This article needs additional citations for verification. Please help improve this article by adding citations to reliable sources. Unsourced material may be challenged and removed.Find sources: "Christus Dominus" – news · newspapers · books · scholar · JSTOR (January 2017) (Learn how and when to remove this message)

Christus Dominus (Christ the Lord; abbreviation "CD") is the Second Vatican Council's "Decree on the Pastoral Office of Bishops".

The document was approved by a majority vote of 2,319 to 2[1] of the assembled bishops and was promulgated by Pope Paul VI on 28 October 1965.[2] Christus Dominus calls for strong episcopal conferences of bishops, to set the standard for the church in their region, while fully supporting the Vatican and the Pope.[2]

CD describes how bishops exercise their office at three levels: in the universal church (chapter one), in their own "particular church" or diocese (chapter two), and at the regional or national level (chapter three).[3]


The First Vatican Council of 1869–1870 focused on the pope and defined the doctrine of "papal infallibility" but did not discuss other bishops. Thus, when Pope John XXIII called for a Second Vatican Council, everyone expected it to take up this unfinished business.[3]

Apostolic College

The role of the bishops of the church was brought into renewed prominence, especially when seen collectively, as a college that has succeeded to that of the apostles in teaching and governing the church. This college does not exist without its head, the successor of St. Peter.[4]

In these days especially bishops frequently are unable to fulfill their office effectively and fruitfully unless they develop a common effort involving constant growth in harmony and closeness of ties with other bishops. Episcopal conferences already established in many nations-have furnished outstanding proofs of a more fruitful apostolate. Therefore, this sacred synod considers it to be supremely fitting that everywhere bishops belonging to the same nation or region form an association which would meet at fixed times. Thus, when the insights of prudence and experience have been shared and views exchanged, there will emerge a holy union of energies in the service of the common good of the churches. (CD 37)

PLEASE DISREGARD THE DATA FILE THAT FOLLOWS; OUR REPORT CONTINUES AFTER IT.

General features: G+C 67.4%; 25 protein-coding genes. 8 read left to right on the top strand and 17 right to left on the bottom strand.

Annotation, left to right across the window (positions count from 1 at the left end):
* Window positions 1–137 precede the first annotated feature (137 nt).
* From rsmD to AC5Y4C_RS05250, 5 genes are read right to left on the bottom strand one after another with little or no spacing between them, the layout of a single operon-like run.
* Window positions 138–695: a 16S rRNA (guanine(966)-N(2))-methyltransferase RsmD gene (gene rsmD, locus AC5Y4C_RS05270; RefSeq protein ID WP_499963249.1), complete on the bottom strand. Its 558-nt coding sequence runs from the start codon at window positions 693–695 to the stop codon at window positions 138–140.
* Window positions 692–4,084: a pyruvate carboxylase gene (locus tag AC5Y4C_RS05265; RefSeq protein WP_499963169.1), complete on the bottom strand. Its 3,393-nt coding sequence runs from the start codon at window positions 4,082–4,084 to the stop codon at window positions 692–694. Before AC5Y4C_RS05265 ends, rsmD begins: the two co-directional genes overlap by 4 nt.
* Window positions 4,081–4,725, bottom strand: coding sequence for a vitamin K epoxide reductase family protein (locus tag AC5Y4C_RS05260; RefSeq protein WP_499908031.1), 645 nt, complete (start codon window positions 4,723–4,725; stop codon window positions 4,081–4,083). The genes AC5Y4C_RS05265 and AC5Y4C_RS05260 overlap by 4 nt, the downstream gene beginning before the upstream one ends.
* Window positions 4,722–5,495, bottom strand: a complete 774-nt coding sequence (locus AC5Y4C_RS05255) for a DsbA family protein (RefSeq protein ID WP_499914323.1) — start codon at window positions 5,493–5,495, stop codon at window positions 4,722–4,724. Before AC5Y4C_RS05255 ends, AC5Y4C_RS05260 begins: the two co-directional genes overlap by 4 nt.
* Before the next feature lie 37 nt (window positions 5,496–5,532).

Preliminary note

Accordingly, claims made by some, that the council gave the church two separate earthly heads, the College of Bishops and the Pope, were countered by the Preliminary Explanatory Note added to the Dogmatic Constitution on the Church Lumen Gentium and printed at the end of the text.

This Note states:

There is no such thing as the college without its head ... and in the college the head preserves intact his function as Vicar of Christ and pastor of the universal Church. In other words it is not a distinction between the Roman Pontiff and the bishops taken together, but between the Roman Pontiff by himself and the Roman Pontiff along with the bishops.

See also


  1. ^ Sessio Publica VII, 28 Octobris 1965, Approbatio et proclamatio decretorum Concilii, in ASSCOV II, IV/V, 673. cited in Eusebio, Enrico C. (2009). "The Evolution of Christus Dominus and of its Teaching on the Catechetical Duty of Bishops". Landas: Journal of Loyola School of Theology. 23 (2): 49. Retrieved 18 December 2018.
  2. ^ a b "Christus Dominus". Archived from the original on 2017-09-24. Retrieved 2017-09-24.
  3. ^ a b P., Hahnenberg, Edward (2007). A concise guide to the documents of Vatican II. Cincinnati, Ohio: St. Anthony Messenger Press. ISBN 9780867165524. OCLC 76786665.((cite book)): CS1 maint: multiple names: authors list (link)
  4. ^ "LUMEN GENTIUM". Archived from the original on 2015-09-23. Retrieved 2009-04-29.